The sun shone on Old Trafford on 12th September 1970 as Manchester United beat Coventry 2:0 in a league match. It was not an important victory; that season Man Utd would only be also-rans in the race for the championship. But a record was preserved of the match that is probably unique in the history of film and television. Using eight 16mm cameras, Hellmuth Costard, one of the most important experimental filmmakers in German cinema of the 60s and 70s, followed every move over the 90 minutes of the man in the red jersey with the number 11 – traditionally associated with the conventional outside left, but here worn by the mercurial George Best. Continue reading
James Benning’s latest is a three hour+ shot featuring light, clouds and the much anticipated return of a BNSF train. Only info about this on the net is that a recent intended screening was cancelled. Continue reading
Once a common medium to record home movies and holiday souvenirs, the memory of Super-8 film is now disappearing fast. Yaël André has recycled a wealth of random Super-8 footage into a fake biography, with a cheeky off-screen voice.
There are only two protagonists in this film, and both remain invisible. There is the narrator, who addresses us in a confidential tone. And there is ‘George’, his imaginary friend. But there are many more personae: the imagined lives of a an adventurer, a psychopath, a perfect mother, an accountant and an invisible man…
Although the film appears divided into short thematic chapters, its real strength lies in the associative flow that guides us along a surrealist chain of thoughts, hypotheses and dreams. In the images, the decades from the 1940s to the present day appear all mixed up.
Yaël André’s storyline and editing technique make us see these anonymous and quite generic home movies with a fresh eye, as if they were the first of their kind. The combination of text and images results in a bizarre meditation on truth and fiction, life and death, grief and joy. Continue reading
A parallel film to Vilgot Sjöman’s controversial I Am Curious-Yellow, I Am Curious–Blue also follows young Lena on her journey of self-discovery. In Blue, Lena confronts issues of religion, sexuality, and the prison system, while at the same time exploring her own personal relationships. Like Yellow, Blue freely traverses the lines between fact and fiction, employing a mix of dramatic and documentary techniques. Criterion is proud to present Vilgot Sjöman’s infamous I Am Curious-Blue.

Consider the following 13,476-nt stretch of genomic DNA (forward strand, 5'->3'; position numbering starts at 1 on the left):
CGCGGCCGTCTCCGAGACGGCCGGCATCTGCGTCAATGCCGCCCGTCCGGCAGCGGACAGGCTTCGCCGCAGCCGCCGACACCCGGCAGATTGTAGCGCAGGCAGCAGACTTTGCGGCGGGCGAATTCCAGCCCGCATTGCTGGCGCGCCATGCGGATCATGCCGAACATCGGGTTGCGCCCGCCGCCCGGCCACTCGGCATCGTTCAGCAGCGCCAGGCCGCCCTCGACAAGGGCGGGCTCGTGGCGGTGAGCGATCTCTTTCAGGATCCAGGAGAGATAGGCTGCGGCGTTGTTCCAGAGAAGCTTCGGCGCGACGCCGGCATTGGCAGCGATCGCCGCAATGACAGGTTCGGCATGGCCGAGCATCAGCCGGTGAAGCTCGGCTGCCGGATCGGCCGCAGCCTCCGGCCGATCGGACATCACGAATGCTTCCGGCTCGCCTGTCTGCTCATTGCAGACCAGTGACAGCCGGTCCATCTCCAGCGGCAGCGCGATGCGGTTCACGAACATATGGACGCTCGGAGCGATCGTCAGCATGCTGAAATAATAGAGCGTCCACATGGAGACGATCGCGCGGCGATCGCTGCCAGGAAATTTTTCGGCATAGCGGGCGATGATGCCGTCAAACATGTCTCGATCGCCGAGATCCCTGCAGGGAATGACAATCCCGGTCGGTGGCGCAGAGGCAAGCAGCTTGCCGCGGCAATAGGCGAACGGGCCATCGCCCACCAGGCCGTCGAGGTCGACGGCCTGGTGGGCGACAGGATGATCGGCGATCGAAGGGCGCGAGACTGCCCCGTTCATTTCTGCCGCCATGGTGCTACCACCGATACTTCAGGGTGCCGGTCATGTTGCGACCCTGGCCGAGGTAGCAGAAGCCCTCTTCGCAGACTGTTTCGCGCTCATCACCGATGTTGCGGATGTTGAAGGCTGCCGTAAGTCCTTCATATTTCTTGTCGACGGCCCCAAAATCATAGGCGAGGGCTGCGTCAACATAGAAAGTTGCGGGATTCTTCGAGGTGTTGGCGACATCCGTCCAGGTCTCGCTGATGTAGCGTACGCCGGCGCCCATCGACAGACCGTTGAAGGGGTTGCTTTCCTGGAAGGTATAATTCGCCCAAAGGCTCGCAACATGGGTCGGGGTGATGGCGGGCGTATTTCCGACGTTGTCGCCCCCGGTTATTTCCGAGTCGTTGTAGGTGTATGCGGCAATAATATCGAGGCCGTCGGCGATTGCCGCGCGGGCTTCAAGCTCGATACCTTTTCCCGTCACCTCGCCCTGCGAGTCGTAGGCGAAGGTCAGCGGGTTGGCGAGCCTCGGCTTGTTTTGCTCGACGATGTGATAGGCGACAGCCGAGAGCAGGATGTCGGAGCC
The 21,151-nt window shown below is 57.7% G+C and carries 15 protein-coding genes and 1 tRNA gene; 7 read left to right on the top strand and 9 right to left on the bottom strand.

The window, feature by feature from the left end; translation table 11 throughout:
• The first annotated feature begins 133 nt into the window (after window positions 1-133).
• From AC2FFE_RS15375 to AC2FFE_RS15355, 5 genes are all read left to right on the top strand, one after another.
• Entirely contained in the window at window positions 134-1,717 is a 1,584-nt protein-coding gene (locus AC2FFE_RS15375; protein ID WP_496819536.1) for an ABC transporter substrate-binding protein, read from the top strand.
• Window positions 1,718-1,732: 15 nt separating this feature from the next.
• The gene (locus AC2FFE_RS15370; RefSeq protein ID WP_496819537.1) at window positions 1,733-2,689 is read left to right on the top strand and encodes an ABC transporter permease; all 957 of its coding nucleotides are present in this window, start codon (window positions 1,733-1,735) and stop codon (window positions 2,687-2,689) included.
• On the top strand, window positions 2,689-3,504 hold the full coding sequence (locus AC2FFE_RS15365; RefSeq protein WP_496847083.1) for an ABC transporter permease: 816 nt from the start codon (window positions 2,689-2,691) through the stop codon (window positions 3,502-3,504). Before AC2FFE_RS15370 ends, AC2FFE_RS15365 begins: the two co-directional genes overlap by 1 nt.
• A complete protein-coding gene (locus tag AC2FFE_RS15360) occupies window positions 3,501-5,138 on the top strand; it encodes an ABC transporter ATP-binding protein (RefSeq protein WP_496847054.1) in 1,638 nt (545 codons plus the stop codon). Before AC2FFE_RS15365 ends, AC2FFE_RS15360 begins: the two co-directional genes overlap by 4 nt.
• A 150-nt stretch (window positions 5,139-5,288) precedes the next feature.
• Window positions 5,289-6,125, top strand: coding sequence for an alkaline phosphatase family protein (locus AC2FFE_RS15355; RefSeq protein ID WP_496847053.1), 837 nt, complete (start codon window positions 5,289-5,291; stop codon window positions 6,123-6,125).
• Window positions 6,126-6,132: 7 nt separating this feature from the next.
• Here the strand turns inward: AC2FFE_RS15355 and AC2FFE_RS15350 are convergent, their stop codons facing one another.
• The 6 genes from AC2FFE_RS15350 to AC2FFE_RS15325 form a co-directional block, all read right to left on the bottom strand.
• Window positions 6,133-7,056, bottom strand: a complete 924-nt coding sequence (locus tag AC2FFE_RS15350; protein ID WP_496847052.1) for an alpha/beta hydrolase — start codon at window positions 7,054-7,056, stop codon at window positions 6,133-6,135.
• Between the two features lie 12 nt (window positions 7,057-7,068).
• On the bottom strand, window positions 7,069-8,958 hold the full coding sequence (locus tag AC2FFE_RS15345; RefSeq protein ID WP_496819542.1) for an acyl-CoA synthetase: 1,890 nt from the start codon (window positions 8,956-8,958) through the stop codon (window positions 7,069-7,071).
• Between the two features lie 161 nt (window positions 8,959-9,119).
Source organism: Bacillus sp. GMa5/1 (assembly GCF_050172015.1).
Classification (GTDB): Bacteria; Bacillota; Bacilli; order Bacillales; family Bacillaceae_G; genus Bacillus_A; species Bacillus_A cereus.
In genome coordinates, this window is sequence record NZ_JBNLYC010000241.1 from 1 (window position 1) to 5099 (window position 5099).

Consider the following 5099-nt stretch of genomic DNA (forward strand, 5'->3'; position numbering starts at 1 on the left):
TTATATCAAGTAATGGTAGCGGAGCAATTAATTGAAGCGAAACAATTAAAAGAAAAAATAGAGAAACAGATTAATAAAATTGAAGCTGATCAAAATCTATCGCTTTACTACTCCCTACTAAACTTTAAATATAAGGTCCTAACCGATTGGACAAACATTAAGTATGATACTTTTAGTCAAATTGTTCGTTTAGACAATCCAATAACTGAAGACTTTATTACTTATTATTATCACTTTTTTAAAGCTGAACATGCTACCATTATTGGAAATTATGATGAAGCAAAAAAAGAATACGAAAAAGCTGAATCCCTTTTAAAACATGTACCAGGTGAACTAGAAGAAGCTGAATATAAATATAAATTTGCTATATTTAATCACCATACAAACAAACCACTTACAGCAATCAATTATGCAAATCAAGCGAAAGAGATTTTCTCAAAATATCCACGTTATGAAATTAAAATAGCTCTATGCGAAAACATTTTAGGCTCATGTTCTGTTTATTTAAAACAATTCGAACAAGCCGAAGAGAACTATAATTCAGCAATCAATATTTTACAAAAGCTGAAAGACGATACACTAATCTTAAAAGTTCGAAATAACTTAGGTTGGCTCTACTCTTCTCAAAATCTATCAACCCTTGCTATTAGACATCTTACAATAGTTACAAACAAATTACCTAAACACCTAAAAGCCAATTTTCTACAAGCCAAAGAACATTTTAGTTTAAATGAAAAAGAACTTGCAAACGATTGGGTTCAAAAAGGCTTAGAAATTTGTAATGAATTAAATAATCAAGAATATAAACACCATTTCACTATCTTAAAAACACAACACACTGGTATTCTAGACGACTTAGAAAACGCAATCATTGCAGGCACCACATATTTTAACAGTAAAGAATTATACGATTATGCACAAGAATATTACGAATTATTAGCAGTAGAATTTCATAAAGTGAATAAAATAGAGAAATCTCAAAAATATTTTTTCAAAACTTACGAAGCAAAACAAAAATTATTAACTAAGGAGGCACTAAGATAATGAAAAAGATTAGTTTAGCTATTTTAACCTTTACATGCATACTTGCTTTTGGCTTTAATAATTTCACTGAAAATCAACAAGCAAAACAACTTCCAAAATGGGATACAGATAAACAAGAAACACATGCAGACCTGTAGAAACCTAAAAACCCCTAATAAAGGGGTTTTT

Seized by customs upon entry to the United States, subject of a heated court battle, and banned in numerous cities, Vilgot Sjöman’s I Am Curious–Yellow is one of the most controversial films of all time. This landmark document of Swedish society during the sexual revolution has been declared both obscene and revolutionary. It tells the story of Lena (Lena Nyman), a searching and rebellious young woman, and her personal quest to understand the social and political conditions in 1960s Sweden, as well as her bold exploration of her own sexual identity. I Am Curious–Yellow is a subversive mix of dramatic and documentary techniques, attacking capitalist injustices and frankly addressing the politics of sexuality. Criterion is proud to present Vilgot Sjöman’s infamous I Am Curious-Yellow.
Human Remains is a haunting documentary which illustrates the banality of evil by creating intimate portraits of five of this century’s most reviled dictators. The film unveils the personal lives of Adolf Hitler, Benito Mussolini, Joseph Stalin, Francisco Franco and Mao Tse Tung. We learn the private and mundane details of their everyday lives — their favorite foods, films, habits and sexual preferences. There is no mention of their public lives or of their place in history. The intentional omission of the horrors for which these men were responsible hovers over the film.
Human Remains addresses this horror from a completely different angle. Irony and even occasional humor are sprinkled throughout the documentary. This darkly poetic film is based entirely on fact, creatively combining direct quotes and biographical research. Though based on historical figures, Human Remains is contemporary in its implications and ultimately invites the viewer to confront the nature of evil.
The initial inspiration for the film was an outdoor glass elevator and the visual, spatial and gravitational possibilities it presented me with. The work was also informed by an interest in panoramas, the urban landscape, as well as the topography of San Francisco. Finally, the shape and character of the work was tempered by reflections upon a lifetime of displacement, moving from place to place and haunted by recurring memories of other places I once passed through.
“… Gehr gives us an expansive view of the relationship between architecture, city streets and the movement on them, the medium of cinema, and patterns of thought.” – Fred Camper, Chicago Reader, February 17, 1995